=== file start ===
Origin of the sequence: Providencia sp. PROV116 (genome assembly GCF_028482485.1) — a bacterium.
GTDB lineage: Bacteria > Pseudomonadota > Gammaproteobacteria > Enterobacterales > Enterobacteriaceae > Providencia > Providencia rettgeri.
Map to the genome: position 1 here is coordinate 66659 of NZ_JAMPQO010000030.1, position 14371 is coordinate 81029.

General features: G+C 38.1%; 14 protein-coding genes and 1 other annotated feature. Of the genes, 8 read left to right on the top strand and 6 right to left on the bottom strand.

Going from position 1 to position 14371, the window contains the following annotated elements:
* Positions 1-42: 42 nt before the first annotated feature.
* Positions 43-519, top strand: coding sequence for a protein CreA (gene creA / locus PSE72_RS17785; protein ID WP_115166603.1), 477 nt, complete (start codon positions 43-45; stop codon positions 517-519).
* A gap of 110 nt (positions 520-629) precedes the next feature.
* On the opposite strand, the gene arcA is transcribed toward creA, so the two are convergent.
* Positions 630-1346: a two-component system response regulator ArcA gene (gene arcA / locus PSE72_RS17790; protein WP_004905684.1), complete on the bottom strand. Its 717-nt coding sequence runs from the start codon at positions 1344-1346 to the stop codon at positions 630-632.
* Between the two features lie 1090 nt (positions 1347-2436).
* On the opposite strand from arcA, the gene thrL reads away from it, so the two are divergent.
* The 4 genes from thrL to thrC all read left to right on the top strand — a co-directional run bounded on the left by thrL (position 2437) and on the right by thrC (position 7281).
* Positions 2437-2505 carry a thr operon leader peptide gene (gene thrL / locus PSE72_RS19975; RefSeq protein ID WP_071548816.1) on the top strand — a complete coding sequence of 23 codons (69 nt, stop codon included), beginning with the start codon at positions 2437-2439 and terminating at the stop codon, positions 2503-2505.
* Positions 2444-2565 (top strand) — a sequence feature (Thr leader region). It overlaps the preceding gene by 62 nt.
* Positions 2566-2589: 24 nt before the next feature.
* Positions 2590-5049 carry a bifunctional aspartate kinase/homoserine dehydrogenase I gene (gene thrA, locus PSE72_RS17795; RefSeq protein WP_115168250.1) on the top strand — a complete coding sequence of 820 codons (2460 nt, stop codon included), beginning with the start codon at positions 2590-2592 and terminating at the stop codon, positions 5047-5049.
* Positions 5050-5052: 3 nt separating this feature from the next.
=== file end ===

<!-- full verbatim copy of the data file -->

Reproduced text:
Origin of the sequence: Providencia sp. PROV116 (genome assembly GCF_028482485.1) — a bacterium.
GTDB lineage: Bacteria > Pseudomonadota > Gammaproteobacteria > Enterobacterales > Enterobacteriaceae > Providencia > Providencia rettgeri.
Map to the genome: position 1 here is coordinate 66659 of NZ_JAMPQO010000030.1, position 14371 is coordinate 81029.

General features: G+C 38.1%; 14 protein-coding genes and 1 other annotated feature. Of the genes, 8 read left to right on the top strand and 6 right to left on the bottom strand.

Going from position 1 to position 14371, the window contains the following annotated elements:
* Positions 1-42: 42 nt before the first annotated feature.
* Positions 43-519, top strand: coding sequence for a protein CreA (gene creA / locus PSE72_RS17785; protein ID WP_115166603.1), 477 nt, complete (start codon positions 43-45; stop codon positions 517-519).
* A gap of 110 nt (positions 520-629) precedes the next feature.
* On the opposite strand, the gene arcA is transcribed toward creA, so the two are convergent.
* Positions 630-1346: a two-component system response regulator ArcA gene (gene arcA / locus PSE72_RS17790; protein WP_004905684.1), complete on the bottom strand. Its 717-nt coding sequence runs from the start codon at positions 1344-1346 to the stop codon at positions 630-632.
* Between the two features lie 1090 nt (positions 1347-2436).
* On the opposite strand from arcA, the gene thrL reads away from it, so the two are divergent.
* The 4 genes from thrL to thrC all read left to right on the top strand — a co-directional run bounded on the left by thrL (position 2437) and on the right by thrC (position 7281).
* Positions 2437-2505 carry a thr operon leader peptide gene (gene thrL / locus PSE72_RS19975; RefSeq protein ID WP_071548816.1) on the top strand — a complete coding sequence of 23 codons (69 nt, stop codon included), beginning with the start codon at positions 2437-2439 and terminating at the stop codon, positions 2503-2505.
* Positions 2444-2565 (top strand) — a sequence feature (Thr leader region). It overlaps the preceding gene by 62 nt.
* Positions 2566-2589: 24 nt before the next feature.
* Positions 2590-5049 carry a bifunctional aspartate kinase/homoserine dehydrogenase I gene (gene thrA, locus PSE72_RS17795; RefSeq protein WP_115168250.1) on the top strand — a complete coding sequence of 820 codons (2460 nt, stop codon included), beginning with the start codon at positions 2590-2592 and terminating at the stop codon, positions 5047-5049.
* Positions 5050-5052: 3 nt separating this feature from the next.